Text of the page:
The Phoenix Earth Food Co-op celebrates 30 years in business with big changes
In recent decades, small grocers have been disappearing from the American landscape. Increasingly, food deserts – low-income areas where the population lacks access to groceries – have become a serious problem. Chain stores like Kroger and Meijer are often miles away, impacting those with limited transit, while convenience stores offer a limited selection of lower-quality goods at higher prices.
One of the last small grocers standing in Toledo is the Phoenix Earth Food Co-op, which recently celebrated 30 years in business. What’s the secret behind their longevity?
No small part of the Phoenix Earth Food Co-op’s ability to survive challenging economic times comes from their use of the cooperative model, which engages shoppers by allowing them to become members with voting rights concerning the store’s direction. Though the store is open to the public, anybody can choose to become a member by purchasing a share for a one-time cost of $72.
Perhaps more important is the Co-op’s dedication to organic and natural food products – a core part of its mission since the Co-op was founded in 1992. While major grocery chains have since capitalized on the growing popularity of organic food, the chains’ commitment is entirely dependent on profit margins. Not so with Phoenix; their commitment is built into the store’s mission.
Big grocers entering the organic market hasn’t been all bad, though. “We’ve gotten away from the perception that organic food is expensive,” says Sean Fitzgerald, general manager. And when Kroger scaled back its organic section recently, the co-op saw an uptick in customers.
One Co-op customer, Michael, has shopped at Phoenix for 15 years and attributes a major turnaround in his health to the co-op and its knowledgeable staff. “I’ve lost at least 40 pounds and changed my life – how I feel, walk and talk — from eating the food here. The people here care about the customers and they care about the customers’ health.” Michael attributes his long lifespan to those changes. “I feel better at 70 than I did at 40. That’s why I shop here and that’s why I’m never going to stop coming (here as a co-op member).”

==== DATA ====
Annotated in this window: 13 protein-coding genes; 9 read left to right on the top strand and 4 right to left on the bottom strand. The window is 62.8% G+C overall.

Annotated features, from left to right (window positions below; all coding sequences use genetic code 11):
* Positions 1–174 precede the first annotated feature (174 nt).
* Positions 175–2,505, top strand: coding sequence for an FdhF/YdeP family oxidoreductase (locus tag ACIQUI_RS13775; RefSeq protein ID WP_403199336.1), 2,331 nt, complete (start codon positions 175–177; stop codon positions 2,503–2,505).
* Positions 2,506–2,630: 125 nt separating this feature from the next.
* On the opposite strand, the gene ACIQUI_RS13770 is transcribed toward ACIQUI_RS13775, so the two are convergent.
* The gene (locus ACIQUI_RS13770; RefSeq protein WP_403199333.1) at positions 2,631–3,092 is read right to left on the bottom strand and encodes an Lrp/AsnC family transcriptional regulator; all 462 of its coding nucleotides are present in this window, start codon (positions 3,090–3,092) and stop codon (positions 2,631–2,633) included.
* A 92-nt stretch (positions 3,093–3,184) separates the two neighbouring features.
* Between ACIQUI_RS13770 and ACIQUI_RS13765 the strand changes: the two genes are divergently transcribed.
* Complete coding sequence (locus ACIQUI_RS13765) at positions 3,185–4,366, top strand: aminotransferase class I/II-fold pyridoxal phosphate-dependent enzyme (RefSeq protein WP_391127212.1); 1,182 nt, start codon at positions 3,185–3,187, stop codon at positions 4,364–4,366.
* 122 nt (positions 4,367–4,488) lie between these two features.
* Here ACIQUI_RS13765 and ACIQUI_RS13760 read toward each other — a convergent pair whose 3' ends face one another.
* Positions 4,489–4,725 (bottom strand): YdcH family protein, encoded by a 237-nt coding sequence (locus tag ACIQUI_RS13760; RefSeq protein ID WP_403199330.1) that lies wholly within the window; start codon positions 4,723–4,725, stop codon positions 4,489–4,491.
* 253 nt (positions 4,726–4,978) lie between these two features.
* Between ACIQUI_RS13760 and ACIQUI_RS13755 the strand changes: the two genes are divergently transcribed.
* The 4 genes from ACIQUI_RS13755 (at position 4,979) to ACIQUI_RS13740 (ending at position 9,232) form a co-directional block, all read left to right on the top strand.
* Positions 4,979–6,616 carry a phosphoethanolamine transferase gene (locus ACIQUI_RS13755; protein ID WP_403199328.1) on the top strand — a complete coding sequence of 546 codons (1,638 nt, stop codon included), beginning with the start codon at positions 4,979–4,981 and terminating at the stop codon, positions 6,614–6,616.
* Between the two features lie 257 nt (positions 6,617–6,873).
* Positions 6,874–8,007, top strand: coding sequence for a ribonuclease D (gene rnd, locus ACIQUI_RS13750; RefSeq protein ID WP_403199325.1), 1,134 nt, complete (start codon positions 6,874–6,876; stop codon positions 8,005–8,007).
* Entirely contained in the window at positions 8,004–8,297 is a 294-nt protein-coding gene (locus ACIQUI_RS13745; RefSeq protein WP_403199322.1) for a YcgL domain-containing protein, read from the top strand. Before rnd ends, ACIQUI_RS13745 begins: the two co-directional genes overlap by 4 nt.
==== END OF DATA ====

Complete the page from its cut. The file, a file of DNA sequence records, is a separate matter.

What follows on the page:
Beyond organic, the co-op carries a wide selection of plant-based food and specialty items that have earned it a loyal following. Another shopper, Joanna, began shopping at Phoenix about a year ago. “I’m lactose intolerant, and I discovered that I can eat the cheese they carry here. They have it at Kroger’s, too, but the prices here are more reasonable,” she said.
Another popular attraction is the bulk food section. “I really like that I can get stuff in bulk, especially organic peanut butter and flours and grains. I can buy whatever quantity that I want, and I can use my own packaging; I don’t have to use another plastic bag that will be put in the landfill,” explains Gary, a shopper since the co-op’s opening 30 years ago.
When the co-op turned 30 last year, it coincided with a number of major changes. These included purchasing the building they’ve rented for 30 years from the landlord and buying up the empty lot next door, which they’ve since turned into a community garden.
“There are things we wanted to do for so long – a new floor, a new coat of paint, a mural on the side of the building — but doing those things didn’t make sense before we bought the building,” said general manager Fitzgerald. Members are currently in the process of assembling a capital campaign to fund these endeavors.
The Phoenix Earth Food Co-op is located at 1447 W. Sylvania Avenue and is open 10am-7pm seven days a week.